The employment relationship is unique. The NLRA, the Norris LaGuardia Act, and numerous other federal statutes acknowledge both expressly or impliedly that agreements between companies and individual employees required as a condition of employment are not really voluntary. Indeed, most of these laws were passed because of the failure of the free market to protect workers.
It is interesting to compare the Court’s concern with the newly required “knowing” consent to class arbitration in Stolt-Nielsen S.A. v. AnimalFeeds International and Concepcion (when the issue is whether or not the corporation that created and crafted the arbitration agreement agreed to class arbitration), with its total lack of concern with consent when it is a consumer or employee objecting to the forced arbitration. Similarly, the Court doesn’t hesitate to declare that arbitration is favored and ‘just another forum” with no impact on rights when it is imposed on a consumer, but at the same time to declare it a wholly arbitrary and inadequate process for the resolution of class actions – as Justice Scalia wrote in Concepcion.
Legal historians and academics are already looking at the Court’s arbitration jurisprudence as one of the low points in the Court’s history. And in that review, Concepcion will certainly be the lowest point . . . so far. In Concepcion, the Court spent most of its time explaining that it was improper to force a company to arbitrate a class action because of the deficiencies of arbitration – even though the lower court had done no such thing, but had instead merely held that the class action should proceed in court. The Court violated the express terms of the FAA and preempted state law protections of general application against unconscionable and unfair arbitration agreements and replaced them with nothing. It shockingly expressed concern for the unfairness to corporate defendants of having to be bound by an incorrect result while inflicting that unfairness on consumers and employees without any concern whatsoever.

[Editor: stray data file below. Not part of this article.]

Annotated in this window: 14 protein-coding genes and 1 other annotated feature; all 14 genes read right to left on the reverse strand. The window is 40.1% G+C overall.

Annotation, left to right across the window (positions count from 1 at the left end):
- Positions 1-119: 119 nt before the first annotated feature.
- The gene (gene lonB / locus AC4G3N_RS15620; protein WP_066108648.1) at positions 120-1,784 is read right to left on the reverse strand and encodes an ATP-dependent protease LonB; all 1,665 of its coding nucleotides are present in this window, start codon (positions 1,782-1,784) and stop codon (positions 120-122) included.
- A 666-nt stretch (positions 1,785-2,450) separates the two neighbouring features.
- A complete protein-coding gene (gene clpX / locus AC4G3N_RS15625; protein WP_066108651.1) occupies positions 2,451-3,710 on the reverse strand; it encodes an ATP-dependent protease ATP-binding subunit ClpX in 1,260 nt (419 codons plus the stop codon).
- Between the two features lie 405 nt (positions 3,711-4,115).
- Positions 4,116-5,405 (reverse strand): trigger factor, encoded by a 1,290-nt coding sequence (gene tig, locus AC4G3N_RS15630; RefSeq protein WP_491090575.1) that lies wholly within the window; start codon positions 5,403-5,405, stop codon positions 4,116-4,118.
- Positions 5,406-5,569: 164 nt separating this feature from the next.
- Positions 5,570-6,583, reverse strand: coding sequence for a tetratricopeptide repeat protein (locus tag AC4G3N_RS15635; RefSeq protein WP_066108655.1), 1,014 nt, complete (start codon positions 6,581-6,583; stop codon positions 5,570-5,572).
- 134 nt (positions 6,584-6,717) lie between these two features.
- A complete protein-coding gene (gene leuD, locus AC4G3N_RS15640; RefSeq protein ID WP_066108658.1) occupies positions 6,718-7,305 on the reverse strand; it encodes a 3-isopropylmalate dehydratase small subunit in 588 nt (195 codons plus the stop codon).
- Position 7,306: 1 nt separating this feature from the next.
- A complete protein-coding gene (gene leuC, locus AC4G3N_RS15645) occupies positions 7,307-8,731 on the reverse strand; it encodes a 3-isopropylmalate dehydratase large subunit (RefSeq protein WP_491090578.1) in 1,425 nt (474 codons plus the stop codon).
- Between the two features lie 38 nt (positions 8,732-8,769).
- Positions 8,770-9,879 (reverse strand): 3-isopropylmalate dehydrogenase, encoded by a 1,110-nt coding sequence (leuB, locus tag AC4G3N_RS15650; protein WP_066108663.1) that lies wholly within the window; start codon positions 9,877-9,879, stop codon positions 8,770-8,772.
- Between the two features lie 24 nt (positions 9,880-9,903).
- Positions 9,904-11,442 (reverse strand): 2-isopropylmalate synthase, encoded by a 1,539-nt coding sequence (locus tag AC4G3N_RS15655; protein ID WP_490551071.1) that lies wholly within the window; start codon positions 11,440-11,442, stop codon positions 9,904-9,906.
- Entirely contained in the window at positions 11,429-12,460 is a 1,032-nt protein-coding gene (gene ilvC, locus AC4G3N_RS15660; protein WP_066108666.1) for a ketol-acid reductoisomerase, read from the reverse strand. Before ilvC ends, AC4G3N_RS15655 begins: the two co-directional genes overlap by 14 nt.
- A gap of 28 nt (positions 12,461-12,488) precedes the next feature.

Mandatory arbitration is a cancer in our justice system based on a phony public policy and legal and factual fictions. In recent years Congress has passed numerous statutes prohibiting mandatory arbitration in many different contexts – for example, whistleblower claims under Sarbanes-Oxley, Title 7 claims against defense contractors, military lending agreements, auto dealer and farm contracts – while also expressly empowering the SEC and the new Consumer Financial Product Agency to prohibit mandatory arbitration clauses to protect investors and consumers. Those, along with the Constitution, are the real contemporary public policies. Public policy may encourage the truly voluntary use of alternative processes but it does not favor coerced and mandatory arbitration. Never did and never will, no matter how many times they say it.
This post originally appeared on the SCOTUS Blog on September 14, 2011. Reprinted with permission.
About the Author: Cliff Palefsky is a nationally renowned employment and civil rights lawyer who has argued cases before the Supreme Court and testified before National and State legislative committees. He has been described as a “force of nature” due to his involvement in many of the leading cases and legislation that have come to define the field of employment law. Mr. Palefsky has contributed his knowledge and expertise to drafting the first pieces of legislation concerning worker privacy, drug testing and lifestyle discrimination laws. He is the founder of the National Employment Lawyers Association. Today, Mr. Palefsky serves as a partner to the San Franciscio Bay Area firm McGuinn, Hillsman & Palefsky.
Monday, September 19th, 2011
Last week, Wal-Mart announced the latest component of its relatively successful campaign to shift its image from corporate villain to socially responsible role model.
The company promised that it would double its business with women-owned contractors and suppliers in the U.S. and internationally, and educate and train hundreds of thousands of women through its nonprofit Wal-Mart Foundation. That means the company will buy products from more women-owned factories and farms and hire more women to construct its stores.